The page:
But two, five or ten years later, now you’re hiring staff. If your business is growing you need to grow your own knowledge with the help of someone who’s already “been there and done that”.
Align yourself and learn
Lisa is on the board of the Accountants and Taxation Agents Institute of New Zealand (ATAINZ), which has a SME membership representing 200,000 Kiwi taxpayers. Those accountants, many sole traders, understand the benefits of belonging to a professional body, and tapping into a shared knowledge pool.
Having seen some “pretty dodgy” financial statements, that don’t even balance and are knocked up in Microsoft Word, over her career, Lisa’s understandably hot on lifting and maintaining standards.
“We live in an uncertain world, and ambiguous answers from the wrong people only add to that uncertainty, and compromise your business, she says.
“Business owners should check to see which professional body their accountant belongs to. Hopefully it’s up to the calibre of ATAINZ, CPA, CAANZ or similar.”
Attending Inland Revenue (IR)-run seminars to learn about Tax Returns and about GST, and how to account for it, is a good idea too, Lisa believes.
Boosting savings and reserves also increases certainty for struggling business owners, she suggests, along with careful cash planning. “All business owners should at least understand the minimum amount they need to put aside for tax. I’m genuinely concerned that there’re still ‘side hustle’ business owners out there who aren’t GST registered; who, say, receive $1000 from a client and actually think that $1000 is all theirs. It’s not. A third belongs to Inland Revenue.”
Business owners must learn that not all business expenses are tax deductable either.
“Only business expenses that are directly related to earning income can be claimed. If anything has a personal benefit, then you can only claim a percentage of it.
“We must be accurate, ethical and fair on revenue recognition and expense claim deductions.”
Lisa also knows business owners who deliberately attempt to create a dodgy mechanism specifically to reduce their tax burden, but warns that IR are quick to spot them.
In the case of divesting revenue out of businesses into family trusts to qualify for the 33c/$1 tax rate, the department is onto that as well, having announced an increase in the rate to 39 cents.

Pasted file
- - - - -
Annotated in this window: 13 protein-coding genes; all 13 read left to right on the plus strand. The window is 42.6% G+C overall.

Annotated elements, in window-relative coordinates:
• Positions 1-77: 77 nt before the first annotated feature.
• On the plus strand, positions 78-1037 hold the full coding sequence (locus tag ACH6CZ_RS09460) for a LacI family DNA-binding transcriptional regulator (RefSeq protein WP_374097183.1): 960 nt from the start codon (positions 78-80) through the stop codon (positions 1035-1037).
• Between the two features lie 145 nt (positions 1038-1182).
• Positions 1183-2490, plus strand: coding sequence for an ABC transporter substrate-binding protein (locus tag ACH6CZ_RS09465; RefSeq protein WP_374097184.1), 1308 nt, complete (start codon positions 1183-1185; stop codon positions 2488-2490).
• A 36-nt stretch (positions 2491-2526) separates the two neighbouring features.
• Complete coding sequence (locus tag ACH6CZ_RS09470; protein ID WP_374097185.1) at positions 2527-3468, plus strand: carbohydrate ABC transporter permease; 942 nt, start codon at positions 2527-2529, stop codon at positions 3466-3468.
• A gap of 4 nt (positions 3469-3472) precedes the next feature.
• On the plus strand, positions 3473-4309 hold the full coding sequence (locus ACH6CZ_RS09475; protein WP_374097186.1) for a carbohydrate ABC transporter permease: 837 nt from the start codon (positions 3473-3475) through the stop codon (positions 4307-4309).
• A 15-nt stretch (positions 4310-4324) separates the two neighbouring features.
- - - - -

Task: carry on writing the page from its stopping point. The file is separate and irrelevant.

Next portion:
Minimising your tax burden and ensuring you pay an equitable and fair amount of tax all happens through partnering with a reputable accountant – who can also advise on structuring your business, recognising revenue, claiming expenses, setting up a payroll, GST compliance, as well as staying on the right side of Inland Revenue.
Accountants are mirrors
There’s no doubting that new businesses can get started successfully with some simple guidance, signing up with Xero and a bookkeeper (to do tax summary and GST returns) and learning the basics of invoicing and bank reconciliations.
But questions still arise. Are you coding your incomes correctly? What if you’re putting more expenses through the business than you should?
Remember, an accountant is your mirror, says Lisa. “We check and vet the deductibility of your claims, ensure you’re registered for the right things, such as donations.
“Near enough is not good enough,” she says. “You hold your accounts up to us and we may challenge you on some of your assumptions.”
It’s also true that accountants such as GoFigure, who liaise with Inland Revenue on your behalf, will provide a more seamless overall experience for business owners.
Lisa Martin, CPA, is Executive Director of award winning accounting and taxation firm GoFi8ure. Recently she was one of two Kiwi women named in the global Top 50 Women
www.gofi8ure.co.nz 0800 463 488